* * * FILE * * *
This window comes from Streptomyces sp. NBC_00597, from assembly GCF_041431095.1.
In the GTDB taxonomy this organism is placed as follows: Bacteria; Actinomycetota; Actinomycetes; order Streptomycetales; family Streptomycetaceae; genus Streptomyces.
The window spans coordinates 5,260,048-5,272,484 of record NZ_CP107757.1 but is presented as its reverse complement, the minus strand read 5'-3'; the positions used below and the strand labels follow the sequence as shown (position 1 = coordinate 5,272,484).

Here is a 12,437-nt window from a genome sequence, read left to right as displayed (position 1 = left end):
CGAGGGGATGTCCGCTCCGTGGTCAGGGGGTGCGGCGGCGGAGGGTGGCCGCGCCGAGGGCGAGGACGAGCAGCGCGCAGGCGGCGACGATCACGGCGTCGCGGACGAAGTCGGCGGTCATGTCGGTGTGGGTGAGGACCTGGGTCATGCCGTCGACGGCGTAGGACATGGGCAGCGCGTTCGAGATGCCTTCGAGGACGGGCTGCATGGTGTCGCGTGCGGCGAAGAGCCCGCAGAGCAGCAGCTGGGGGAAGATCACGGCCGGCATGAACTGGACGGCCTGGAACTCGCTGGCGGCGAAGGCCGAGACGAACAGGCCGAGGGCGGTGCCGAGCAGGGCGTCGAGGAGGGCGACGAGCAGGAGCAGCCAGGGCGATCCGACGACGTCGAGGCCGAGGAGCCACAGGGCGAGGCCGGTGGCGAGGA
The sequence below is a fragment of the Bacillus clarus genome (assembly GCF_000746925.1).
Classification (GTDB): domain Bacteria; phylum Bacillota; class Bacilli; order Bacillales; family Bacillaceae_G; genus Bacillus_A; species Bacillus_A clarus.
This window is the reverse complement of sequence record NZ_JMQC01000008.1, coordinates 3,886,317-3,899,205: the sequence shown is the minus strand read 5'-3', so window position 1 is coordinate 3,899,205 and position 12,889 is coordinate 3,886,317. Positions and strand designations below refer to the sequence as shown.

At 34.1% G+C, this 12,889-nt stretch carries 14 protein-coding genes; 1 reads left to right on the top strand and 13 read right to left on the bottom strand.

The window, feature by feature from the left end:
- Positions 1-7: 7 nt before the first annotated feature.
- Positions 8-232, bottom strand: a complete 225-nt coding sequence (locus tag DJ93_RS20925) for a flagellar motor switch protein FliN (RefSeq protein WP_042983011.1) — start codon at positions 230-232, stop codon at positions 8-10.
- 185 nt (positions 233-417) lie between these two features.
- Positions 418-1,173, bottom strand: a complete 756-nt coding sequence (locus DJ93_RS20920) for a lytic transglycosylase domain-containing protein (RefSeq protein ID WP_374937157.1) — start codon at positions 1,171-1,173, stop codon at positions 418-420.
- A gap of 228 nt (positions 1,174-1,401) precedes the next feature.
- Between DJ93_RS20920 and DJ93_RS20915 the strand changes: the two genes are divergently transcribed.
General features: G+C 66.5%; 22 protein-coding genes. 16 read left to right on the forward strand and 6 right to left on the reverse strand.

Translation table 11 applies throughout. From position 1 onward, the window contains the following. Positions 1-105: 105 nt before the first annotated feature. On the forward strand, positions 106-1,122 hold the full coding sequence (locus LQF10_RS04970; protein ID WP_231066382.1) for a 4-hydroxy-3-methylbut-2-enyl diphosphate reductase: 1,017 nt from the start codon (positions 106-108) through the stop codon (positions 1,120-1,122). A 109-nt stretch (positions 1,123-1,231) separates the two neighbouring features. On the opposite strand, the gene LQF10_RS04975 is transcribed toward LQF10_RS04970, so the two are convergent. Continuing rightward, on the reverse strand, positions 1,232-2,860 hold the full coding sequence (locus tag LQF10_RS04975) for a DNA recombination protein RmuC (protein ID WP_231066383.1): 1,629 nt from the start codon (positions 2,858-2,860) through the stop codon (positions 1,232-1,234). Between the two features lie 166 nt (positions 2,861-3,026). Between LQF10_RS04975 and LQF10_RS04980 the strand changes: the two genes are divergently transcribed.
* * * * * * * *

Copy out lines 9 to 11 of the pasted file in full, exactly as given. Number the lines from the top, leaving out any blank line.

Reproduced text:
At 34.1% G+C, this 12,889-nt stretch carries 14 protein-coding genes; 1 reads left to right on the top strand and 13 read right to left on the bottom strand.

The window, feature by feature from the left end:
- Positions 1-7: 7 nt before the first annotated feature.